Shocker Q&A: Wondering about NCAA bids, Willis and more

Wichita State junior Darral Willis played a season-low seven minutes and didn’t score against Drake.
Wichita State junior Darral Willis played a season-low seven minutes and didn’t score against Drake. The Wichita Eagle

Thanks for the questions. Here we go:

This is no mystery. Who plays the most minutes?

Those are, with some exceptions for foul trouble or position, the players coach Gregg Marshall gets the most out of.

Landry Shamet, Markis McDuffie and Conner Frankamp are all fairly close in minutes, because the Shockers get a great deal of their structure on offense and defense from these three.

Shamet and Frankamp run things and right now there’s not anybody on the bench who provides the same sort of consistency and comfort. McDuffie is the team’s most versatile player, especially when he is focused and under control on offense.

I’d put the juniors in the next group — Shaq Morris, Zach Brown, Rauno Nurger and Rashard Kelly — for their skills and steady play. Losing any of those four is a blow because of their experience.

MVC play is challenging Darral Willis and Daishon Smith to different degrees. Freshman Austin Reaves, when healthy, gives WSU a lot in a relatively limited amount of playing time.

Morris is the player whose minutes are often not correlated to his potential importance. He’s the Shocker big man who can cause opponents the most matchup problems and, when not in foul trouble, make the biggest difference. While he might not rank high in minutes, he might be the one Shocker you’d hate most to lose to a long-term injury.

Unclear. I’ll ask again today. Reaves has been termed day to day. The fact that he didn’t travel to Wednesday’s game at Drake makes me think it’s unlikely he will play Saturday.

See the minutes played for who buys in. Recently, we’ve seen Rashard Kelly and Zach Brown continue to play well by doing a lot of solid, smart things that Marshall demands. The fact that WSU is 20-4 tells me most of the team buys in to a large degree.

I would think, in that scenario, that the MVC needs Illinois State to win the tournament. While its strength of schedule and RPI are better than WSU’s, Illinois State has three harmful losses — Murray State, Tulsa and San Francisco.

WSU, in that scenario, has one good win (over Illinois State), but no losses outside the top 50 or the RPI or

If the MVC gets an at-large bid, it will be a sign the bottom of the at-large pool is weak. Neither team has a win over an opponent that is a lock to make the NCAA Tournament, which is a tough way to go. Lunardi’s projection evidently reflects that. Michael Beller at also has WSU in his last four in. Jerry Palm is dismissive of the Valley’s chances, and he’s not alone.

If WSU shows up on March 6 with a 29-5 record, the selection committee will take a hard look. Then it’s up to how other teams finish their conference tournaments.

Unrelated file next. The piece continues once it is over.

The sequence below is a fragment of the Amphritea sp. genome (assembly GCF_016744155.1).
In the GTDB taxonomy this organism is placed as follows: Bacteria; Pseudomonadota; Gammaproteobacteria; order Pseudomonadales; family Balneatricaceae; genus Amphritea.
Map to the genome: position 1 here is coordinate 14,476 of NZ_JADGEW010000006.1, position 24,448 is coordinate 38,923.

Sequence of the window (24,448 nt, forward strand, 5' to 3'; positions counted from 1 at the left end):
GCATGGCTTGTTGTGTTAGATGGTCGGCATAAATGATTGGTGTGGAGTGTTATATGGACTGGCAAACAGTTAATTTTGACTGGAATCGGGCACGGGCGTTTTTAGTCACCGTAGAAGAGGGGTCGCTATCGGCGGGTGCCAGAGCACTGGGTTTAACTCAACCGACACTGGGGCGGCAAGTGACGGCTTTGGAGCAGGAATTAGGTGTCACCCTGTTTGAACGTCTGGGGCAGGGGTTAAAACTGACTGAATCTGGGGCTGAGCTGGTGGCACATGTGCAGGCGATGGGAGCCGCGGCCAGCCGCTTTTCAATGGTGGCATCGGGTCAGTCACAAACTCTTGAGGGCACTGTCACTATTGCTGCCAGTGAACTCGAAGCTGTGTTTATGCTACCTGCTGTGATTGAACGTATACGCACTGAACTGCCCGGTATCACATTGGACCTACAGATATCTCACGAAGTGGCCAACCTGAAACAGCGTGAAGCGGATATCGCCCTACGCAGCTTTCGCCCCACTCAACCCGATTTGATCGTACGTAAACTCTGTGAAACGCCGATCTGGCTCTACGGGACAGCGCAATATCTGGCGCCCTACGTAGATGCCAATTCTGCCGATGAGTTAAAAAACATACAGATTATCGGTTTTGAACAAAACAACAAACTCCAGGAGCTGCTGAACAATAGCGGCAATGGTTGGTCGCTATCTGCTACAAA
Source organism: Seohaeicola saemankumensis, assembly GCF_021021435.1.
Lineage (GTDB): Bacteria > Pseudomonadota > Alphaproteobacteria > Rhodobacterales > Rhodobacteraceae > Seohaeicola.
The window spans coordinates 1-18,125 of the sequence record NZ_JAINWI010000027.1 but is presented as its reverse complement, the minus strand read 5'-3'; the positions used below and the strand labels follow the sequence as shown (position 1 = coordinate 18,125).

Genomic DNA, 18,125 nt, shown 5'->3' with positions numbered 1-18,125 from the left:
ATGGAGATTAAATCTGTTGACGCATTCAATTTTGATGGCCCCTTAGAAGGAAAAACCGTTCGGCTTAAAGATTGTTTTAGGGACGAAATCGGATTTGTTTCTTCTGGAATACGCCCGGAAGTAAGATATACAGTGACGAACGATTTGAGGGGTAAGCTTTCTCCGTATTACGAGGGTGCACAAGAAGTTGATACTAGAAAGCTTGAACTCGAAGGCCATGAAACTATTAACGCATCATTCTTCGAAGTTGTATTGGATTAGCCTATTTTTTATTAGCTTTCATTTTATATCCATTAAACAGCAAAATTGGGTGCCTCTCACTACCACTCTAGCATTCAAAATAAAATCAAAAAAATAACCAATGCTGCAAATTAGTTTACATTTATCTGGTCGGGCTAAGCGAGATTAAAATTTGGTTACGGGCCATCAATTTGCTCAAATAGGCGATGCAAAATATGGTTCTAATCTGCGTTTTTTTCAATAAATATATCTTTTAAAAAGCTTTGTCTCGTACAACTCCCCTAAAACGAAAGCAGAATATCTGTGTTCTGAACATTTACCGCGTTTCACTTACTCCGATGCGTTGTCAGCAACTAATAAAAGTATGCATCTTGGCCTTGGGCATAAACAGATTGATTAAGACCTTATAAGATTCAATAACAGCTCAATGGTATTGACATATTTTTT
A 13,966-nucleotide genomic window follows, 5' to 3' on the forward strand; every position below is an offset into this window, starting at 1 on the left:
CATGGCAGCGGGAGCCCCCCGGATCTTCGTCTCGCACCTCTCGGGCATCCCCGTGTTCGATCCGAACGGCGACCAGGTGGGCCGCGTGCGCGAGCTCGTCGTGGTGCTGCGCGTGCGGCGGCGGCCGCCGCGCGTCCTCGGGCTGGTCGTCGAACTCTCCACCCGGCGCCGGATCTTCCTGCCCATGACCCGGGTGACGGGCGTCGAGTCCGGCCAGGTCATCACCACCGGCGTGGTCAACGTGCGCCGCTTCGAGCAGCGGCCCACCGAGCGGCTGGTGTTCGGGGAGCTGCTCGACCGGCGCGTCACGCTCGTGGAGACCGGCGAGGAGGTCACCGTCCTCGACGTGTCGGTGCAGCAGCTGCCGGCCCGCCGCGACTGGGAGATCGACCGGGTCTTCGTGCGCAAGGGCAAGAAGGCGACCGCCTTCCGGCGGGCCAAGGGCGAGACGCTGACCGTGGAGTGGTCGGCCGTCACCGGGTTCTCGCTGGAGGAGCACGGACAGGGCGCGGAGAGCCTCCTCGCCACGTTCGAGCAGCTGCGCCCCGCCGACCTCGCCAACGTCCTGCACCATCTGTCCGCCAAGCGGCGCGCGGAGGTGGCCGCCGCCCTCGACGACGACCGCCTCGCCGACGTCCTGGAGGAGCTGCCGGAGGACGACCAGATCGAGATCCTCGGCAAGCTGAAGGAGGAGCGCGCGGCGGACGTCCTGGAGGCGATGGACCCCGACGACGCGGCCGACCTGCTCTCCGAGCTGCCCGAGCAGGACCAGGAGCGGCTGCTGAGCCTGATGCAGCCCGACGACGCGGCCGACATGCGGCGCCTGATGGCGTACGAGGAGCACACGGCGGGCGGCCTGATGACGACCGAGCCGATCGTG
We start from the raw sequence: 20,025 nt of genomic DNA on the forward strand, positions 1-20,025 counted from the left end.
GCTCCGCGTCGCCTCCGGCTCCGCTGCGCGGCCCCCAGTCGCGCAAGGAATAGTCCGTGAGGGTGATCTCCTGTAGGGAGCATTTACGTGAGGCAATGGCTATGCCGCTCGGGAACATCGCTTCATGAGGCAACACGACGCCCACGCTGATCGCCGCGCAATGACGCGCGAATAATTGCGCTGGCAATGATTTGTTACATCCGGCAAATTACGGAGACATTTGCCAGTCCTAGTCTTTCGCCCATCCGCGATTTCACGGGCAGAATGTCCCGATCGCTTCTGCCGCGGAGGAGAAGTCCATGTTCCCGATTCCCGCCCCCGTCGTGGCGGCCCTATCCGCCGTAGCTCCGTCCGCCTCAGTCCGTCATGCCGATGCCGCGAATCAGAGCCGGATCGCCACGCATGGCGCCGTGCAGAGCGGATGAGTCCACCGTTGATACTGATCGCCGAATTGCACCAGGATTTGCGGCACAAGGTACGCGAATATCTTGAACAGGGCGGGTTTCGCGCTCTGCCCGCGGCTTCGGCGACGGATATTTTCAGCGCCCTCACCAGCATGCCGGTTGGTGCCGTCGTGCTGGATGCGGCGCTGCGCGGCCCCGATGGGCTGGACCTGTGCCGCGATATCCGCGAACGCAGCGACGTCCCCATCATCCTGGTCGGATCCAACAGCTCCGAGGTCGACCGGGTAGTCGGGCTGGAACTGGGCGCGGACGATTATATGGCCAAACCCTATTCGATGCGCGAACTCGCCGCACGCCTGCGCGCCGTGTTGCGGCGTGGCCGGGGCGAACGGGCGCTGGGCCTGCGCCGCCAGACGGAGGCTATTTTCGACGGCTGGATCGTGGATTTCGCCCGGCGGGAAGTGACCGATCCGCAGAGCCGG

What might help? The Valley needs teams such as Marquette (2-3 in its last five), Kansas State (2-3) and Iowa State (2-3) to slide. If those type of teams don’t present a strong case, it might help WSU or Illinois State.

How painful would it be to go 29-5, schedule as solidly as WSU did in November and December and not get in? That’s foundation-shaking stuff. I think 29-5 gives WSU a chance. How much of a chance depends on how other teams fare.

If he plays well, he’ll play more minutes. When Morris and Rauno Nurger play well, it affects Willis’ minutes.

It wouldn’t surprise me, although I haven’t asked yet, if Willis is worn down a bit (and this may be affecting Daishon Smith). The physical demands are different than in junior college and he doesn’t seem as bouncy as he did a few weeks ago.

This is the first time they’ve traveled this much, played this much against equal athletes and worked this much. WSU started in June and added 10 practices to the workload, plus four games, because of its trip to Canada.

It was just last week that Willis made 7 of 8 shots and scored 15 points against SIU.

Conference play is a lot about adjusting and adjusting again. There wasn’t as much of a book on Willis in November and December as there is now.

While plenty of people question the talent in the MVC, few question the coaching. Teams are scouting and planning for Willis and faces a lot of double teams. Illinois State might not feel the need to double him as much, so perhaps he can get rolling again.

Outdoors writer Michael Pearce says watch the migration of ducks and geese. They are heading north now, because of the availability of food. They may come back and return again. Their habits, he says, are the best indicator around.

A lot has to happen, much of which rarely happens, so I’d say the chances are not great.

Conferences rarely add a non-football member to a football conference. The American, in the fall, seemed focused on improving its football product to compete with the Power 5, not expansion to help basketball.

Getting people to speak on the record (or off) is difficult with this topic. The moment I can get something concrete, I’ll write about it.

Some people (in and around the American) tell me to take the possibility of the American seriously. Others differ. I would say the fact Jon Rothstein’s original report wasn’t followed up at national or local levels around American cities seems to indicate it’s not a front-burner issue. If we get a university president or athletic director on the record talking about WSU, that will be a significant step.

Want to be optimistic? We’ve seen schools change conferences with almost no warning or notice in the media. It is possible to keep it quiet.

If you’re betting, it seems more likely WSU will be in the MVC in five years than elsewhere. It won’t be for lack of trying and that’s been WSU’s goal all along. Things change quickly and its name is out there.

Paul Suellentrop: 316-269-6760, @paulsuellentrop